Pradhan Mantri Fasal Bima Yojana

In January 2016, the government introduced the PMFBY to provide farmers with a safety net against natural calamities, volatile market prices and other exigencies.

The allocation for this scheme expanded by about 8 percent in FY20 over the previous year, based on the interim budget.

In the Kharif season of 2015, around 30.9 million farmers were registered with under PMFBY. This shot up by 30 percent in 2016. However, enrollments had fallen to 34.8 million by Kharif season 2017. Data beyond that is not available.

The Pradhan Mantri Jan Arogya Yojana

The PMJAY scheme or the Ayushman Bharat scheme was launched as a universal health insurance scheme for the poor by the Prime Minister his Independence Day speech in 2018.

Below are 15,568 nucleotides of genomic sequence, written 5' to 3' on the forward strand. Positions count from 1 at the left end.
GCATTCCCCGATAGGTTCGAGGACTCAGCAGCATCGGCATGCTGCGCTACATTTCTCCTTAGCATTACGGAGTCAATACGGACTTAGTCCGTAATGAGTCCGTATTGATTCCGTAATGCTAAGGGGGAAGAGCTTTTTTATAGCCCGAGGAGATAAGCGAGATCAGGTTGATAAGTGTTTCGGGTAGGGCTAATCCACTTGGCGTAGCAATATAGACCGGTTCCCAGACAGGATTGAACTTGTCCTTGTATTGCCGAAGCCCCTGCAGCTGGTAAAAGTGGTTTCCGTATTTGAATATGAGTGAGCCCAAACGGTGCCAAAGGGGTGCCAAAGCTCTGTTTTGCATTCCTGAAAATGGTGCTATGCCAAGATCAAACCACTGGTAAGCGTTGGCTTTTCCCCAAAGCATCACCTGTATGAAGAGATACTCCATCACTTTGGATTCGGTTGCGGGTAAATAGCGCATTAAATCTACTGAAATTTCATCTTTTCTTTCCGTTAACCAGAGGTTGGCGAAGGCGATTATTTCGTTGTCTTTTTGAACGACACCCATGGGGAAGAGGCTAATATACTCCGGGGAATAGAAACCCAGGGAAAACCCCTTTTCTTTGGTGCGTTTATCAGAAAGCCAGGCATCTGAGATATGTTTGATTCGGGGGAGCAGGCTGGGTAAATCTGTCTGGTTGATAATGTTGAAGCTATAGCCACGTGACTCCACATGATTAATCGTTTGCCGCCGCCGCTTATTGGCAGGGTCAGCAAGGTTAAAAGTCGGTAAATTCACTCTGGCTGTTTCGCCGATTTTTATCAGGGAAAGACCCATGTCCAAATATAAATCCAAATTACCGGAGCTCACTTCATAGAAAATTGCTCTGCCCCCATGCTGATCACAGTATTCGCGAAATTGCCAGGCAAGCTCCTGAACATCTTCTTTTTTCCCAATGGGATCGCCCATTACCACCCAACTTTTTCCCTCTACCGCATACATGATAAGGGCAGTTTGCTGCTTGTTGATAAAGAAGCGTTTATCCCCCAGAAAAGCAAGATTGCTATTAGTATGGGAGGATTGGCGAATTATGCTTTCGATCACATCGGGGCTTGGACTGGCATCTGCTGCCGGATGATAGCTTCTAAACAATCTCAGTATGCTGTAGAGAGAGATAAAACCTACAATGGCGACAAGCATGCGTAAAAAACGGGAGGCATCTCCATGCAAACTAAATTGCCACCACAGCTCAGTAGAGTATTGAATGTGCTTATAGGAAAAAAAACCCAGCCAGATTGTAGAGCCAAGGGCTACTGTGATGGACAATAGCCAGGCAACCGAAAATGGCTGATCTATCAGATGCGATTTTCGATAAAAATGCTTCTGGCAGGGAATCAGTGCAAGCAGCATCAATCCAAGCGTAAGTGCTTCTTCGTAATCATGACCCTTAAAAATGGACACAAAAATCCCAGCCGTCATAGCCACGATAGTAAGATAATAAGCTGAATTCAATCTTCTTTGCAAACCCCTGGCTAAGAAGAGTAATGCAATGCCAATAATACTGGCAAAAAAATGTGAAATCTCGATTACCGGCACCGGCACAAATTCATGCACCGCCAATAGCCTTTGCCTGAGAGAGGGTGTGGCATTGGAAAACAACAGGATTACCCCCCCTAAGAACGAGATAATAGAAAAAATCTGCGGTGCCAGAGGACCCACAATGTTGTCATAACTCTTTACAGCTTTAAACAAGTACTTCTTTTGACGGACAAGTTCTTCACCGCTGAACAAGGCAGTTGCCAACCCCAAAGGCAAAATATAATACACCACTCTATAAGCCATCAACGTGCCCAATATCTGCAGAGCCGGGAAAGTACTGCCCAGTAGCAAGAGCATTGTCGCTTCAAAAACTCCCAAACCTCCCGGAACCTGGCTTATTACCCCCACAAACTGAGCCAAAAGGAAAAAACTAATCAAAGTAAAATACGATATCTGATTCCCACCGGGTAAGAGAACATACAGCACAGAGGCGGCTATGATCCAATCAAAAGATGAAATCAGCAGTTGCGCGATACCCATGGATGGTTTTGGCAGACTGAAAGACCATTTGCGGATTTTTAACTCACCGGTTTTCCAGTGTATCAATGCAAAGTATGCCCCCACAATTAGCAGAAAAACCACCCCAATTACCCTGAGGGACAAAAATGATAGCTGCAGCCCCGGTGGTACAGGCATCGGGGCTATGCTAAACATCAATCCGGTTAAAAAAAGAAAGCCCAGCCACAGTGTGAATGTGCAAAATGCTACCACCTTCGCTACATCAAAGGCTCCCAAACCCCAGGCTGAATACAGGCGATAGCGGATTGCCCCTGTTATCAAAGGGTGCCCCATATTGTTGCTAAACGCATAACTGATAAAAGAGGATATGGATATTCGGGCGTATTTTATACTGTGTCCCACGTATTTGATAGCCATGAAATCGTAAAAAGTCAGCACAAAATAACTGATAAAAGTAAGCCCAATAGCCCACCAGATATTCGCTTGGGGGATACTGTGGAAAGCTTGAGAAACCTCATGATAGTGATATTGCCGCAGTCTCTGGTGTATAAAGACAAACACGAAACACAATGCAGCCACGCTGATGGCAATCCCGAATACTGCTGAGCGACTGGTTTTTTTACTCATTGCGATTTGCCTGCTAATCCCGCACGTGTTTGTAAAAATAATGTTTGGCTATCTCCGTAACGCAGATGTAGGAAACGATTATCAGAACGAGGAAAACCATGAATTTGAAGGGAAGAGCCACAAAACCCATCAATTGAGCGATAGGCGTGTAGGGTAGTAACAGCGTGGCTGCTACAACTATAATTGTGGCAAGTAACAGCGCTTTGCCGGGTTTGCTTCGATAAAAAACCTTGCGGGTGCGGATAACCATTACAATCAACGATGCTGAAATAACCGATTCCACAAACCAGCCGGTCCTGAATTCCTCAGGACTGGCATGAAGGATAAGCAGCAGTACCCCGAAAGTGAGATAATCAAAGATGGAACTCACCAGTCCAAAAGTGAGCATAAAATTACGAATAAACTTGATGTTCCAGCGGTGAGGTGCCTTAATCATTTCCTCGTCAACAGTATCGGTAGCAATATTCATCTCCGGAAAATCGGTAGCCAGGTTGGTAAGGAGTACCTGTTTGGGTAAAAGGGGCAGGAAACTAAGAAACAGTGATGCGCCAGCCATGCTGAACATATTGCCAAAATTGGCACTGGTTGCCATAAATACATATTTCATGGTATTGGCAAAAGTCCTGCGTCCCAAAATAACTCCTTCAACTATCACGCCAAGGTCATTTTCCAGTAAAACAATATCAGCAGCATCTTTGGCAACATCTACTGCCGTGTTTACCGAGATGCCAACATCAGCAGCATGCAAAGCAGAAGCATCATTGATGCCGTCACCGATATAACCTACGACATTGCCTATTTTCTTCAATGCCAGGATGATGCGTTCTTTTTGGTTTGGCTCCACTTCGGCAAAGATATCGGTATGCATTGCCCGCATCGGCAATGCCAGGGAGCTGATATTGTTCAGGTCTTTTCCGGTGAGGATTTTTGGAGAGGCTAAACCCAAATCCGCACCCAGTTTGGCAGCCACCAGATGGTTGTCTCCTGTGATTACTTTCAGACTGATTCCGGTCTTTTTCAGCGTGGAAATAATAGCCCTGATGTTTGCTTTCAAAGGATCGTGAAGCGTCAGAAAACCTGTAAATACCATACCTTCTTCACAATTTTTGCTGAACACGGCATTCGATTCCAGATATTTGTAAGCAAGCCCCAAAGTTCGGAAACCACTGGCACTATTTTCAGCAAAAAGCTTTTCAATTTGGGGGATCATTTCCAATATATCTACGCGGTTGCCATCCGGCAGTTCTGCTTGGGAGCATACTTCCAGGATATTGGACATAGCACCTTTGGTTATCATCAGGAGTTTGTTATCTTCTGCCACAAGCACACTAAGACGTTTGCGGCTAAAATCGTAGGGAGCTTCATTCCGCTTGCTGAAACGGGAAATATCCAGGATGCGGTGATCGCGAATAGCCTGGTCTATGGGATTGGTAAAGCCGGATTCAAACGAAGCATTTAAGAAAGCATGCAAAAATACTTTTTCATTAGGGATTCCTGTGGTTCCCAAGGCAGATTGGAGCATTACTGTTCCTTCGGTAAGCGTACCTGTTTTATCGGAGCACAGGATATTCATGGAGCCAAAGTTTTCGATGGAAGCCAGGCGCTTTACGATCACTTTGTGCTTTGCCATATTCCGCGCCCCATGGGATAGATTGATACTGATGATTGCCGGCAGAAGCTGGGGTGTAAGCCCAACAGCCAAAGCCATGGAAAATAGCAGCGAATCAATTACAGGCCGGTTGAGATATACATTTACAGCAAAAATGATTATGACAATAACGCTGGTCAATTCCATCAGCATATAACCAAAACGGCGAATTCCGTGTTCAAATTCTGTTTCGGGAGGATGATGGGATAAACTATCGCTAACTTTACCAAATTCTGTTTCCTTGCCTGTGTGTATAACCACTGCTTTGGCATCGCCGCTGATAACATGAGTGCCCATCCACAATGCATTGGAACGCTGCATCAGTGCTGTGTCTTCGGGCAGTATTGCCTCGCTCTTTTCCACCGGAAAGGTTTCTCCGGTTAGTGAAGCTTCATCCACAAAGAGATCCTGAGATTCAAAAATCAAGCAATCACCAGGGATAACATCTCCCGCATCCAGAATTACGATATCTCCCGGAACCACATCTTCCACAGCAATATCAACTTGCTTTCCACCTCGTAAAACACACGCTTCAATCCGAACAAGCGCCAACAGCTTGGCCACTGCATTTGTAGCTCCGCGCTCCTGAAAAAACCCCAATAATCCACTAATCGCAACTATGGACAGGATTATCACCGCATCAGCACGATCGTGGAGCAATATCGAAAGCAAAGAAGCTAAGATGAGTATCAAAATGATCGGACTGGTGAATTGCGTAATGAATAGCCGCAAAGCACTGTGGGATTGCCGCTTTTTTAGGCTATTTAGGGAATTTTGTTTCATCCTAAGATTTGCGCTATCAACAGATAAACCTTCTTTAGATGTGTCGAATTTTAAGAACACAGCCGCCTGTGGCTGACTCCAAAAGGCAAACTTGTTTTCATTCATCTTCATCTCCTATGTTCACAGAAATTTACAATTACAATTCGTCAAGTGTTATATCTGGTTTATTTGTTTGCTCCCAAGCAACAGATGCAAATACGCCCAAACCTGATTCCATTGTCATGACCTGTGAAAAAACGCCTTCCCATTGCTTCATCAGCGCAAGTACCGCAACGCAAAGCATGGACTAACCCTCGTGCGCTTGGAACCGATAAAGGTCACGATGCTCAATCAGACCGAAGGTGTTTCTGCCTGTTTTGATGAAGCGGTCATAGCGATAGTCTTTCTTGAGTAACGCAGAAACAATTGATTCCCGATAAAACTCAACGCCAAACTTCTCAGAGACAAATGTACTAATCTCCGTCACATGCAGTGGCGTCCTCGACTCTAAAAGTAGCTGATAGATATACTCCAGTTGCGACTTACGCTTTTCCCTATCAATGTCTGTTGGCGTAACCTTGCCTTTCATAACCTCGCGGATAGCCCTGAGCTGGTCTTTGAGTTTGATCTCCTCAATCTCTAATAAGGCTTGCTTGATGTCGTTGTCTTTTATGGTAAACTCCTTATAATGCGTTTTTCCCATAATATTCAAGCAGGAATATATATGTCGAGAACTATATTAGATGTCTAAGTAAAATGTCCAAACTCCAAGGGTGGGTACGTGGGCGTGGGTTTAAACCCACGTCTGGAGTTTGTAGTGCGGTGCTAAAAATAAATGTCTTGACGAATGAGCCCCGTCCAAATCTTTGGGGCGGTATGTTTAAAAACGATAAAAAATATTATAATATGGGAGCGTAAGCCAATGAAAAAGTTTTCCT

As of June 18, 2019, 29.16 lakh beneficiaries have been admitted at hospitals across the country, show the PMJAY website. A total of 3.74 crore beneficiaries have been issued e-cards to access health services under the scheme. Further, 15,623 hospitals have been empaneled under the scheme, data from the website shows.

Since the scheme was launched mid-way through FY19, a big jump in allocations towards the scheme was seen in FY20, when Rs 6,000 crore was allocated to it.

Pradhan Mantri Gram Sadak Yojana

The Prime Minister’s rural roads scheme was introduced in 2000 with an aim to improve rural road infrastructure.

Allocations to this scheme have remained high and saw a jump of 22 percent in FY20, based on interim budget estimates. Construction activity on roads and houses is seen as a way to provide support to the rural economy when farm incomes are falling.

In its two decades of existence, the PMGSY programme has completed constructing around 6,01,327 kilometers worth of rural roadways, comprising of 1,49,835 road projects, data from the scheme’s website shows.